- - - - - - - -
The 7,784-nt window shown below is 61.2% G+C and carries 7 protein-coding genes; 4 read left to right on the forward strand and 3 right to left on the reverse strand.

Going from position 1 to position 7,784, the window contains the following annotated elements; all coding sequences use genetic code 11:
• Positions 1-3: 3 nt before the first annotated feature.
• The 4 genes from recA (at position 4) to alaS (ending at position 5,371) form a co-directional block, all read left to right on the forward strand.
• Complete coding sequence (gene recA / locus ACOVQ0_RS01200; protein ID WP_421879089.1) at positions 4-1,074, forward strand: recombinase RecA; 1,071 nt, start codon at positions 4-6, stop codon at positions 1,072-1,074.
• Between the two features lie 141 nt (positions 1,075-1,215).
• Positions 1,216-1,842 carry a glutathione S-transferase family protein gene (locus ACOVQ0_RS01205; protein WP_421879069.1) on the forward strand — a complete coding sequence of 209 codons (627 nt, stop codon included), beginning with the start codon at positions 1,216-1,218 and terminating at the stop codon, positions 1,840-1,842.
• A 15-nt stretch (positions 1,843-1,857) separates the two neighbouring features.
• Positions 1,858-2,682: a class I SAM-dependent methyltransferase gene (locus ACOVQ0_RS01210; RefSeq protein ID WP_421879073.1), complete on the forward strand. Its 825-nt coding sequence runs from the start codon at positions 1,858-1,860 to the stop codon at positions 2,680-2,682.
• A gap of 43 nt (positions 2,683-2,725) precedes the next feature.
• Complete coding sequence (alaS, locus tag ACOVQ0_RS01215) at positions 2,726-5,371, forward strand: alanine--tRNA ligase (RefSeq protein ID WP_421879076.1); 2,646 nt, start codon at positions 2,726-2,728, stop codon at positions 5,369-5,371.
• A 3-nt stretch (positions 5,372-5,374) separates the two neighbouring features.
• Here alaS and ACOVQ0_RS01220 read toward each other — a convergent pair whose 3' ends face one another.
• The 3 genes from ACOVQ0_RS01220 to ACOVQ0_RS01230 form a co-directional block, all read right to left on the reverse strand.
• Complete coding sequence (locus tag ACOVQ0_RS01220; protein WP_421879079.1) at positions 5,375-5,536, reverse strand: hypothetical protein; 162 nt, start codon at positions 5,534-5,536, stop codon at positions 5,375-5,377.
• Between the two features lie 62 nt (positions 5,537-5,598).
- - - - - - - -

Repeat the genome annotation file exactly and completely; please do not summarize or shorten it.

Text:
The 7,784-nt window shown below is 61.2% G+C and carries 7 protein-coding genes; 4 read left to right on the forward strand and 3 right to left on the reverse strand.

Going from position 1 to position 7,784, the window contains the following annotated elements; all coding sequences use genetic code 11:
• Positions 1-3: 3 nt before the first annotated feature.
• The 4 genes from recA (at position 4) to alaS (ending at position 5,371) form a co-directional block, all read left to right on the forward strand.
• Complete coding sequence (gene recA / locus ACOVQ0_RS01200; protein ID WP_421879089.1) at positions 4-1,074, forward strand: recombinase RecA; 1,071 nt, start codon at positions 4-6, stop codon at positions 1,072-1,074.
• Between the two features lie 141 nt (positions 1,075-1,215).
• Positions 1,216-1,842 carry a glutathione S-transferase family protein gene (locus ACOVQ0_RS01205; protein WP_421879069.1) on the forward strand — a complete coding sequence of 209 codons (627 nt, stop codon included), beginning with the start codon at positions 1,216-1,218 and terminating at the stop codon, positions 1,840-1,842.
• A 15-nt stretch (positions 1,843-1,857) separates the two neighbouring features.
• Positions 1,858-2,682: a class I SAM-dependent methyltransferase gene (locus ACOVQ0_RS01210; RefSeq protein ID WP_421879073.1), complete on the forward strand. Its 825-nt coding sequence runs from the start codon at positions 1,858-1,860 to the stop codon at positions 2,680-2,682.
• A gap of 43 nt (positions 2,683-2,725) precedes the next feature.
• Complete coding sequence (alaS, locus tag ACOVQ0_RS01215) at positions 2,726-5,371, forward strand: alanine--tRNA ligase (RefSeq protein ID WP_421879076.1); 2,646 nt, start codon at positions 2,726-2,728, stop codon at positions 5,369-5,371.
• A 3-nt stretch (positions 5,372-5,374) separates the two neighbouring features.
• Here alaS and ACOVQ0_RS01220 read toward each other — a convergent pair whose 3' ends face one another.
• The 3 genes from ACOVQ0_RS01220 to ACOVQ0_RS01230 form a co-directional block, all read right to left on the reverse strand.
• Complete coding sequence (locus tag ACOVQ0_RS01220; protein WP_421879079.1) at positions 5,375-5,536, reverse strand: hypothetical protein; 162 nt, start codon at positions 5,534-5,536, stop codon at positions 5,375-5,377.
• Between the two features lie 62 nt (positions 5,537-5,598).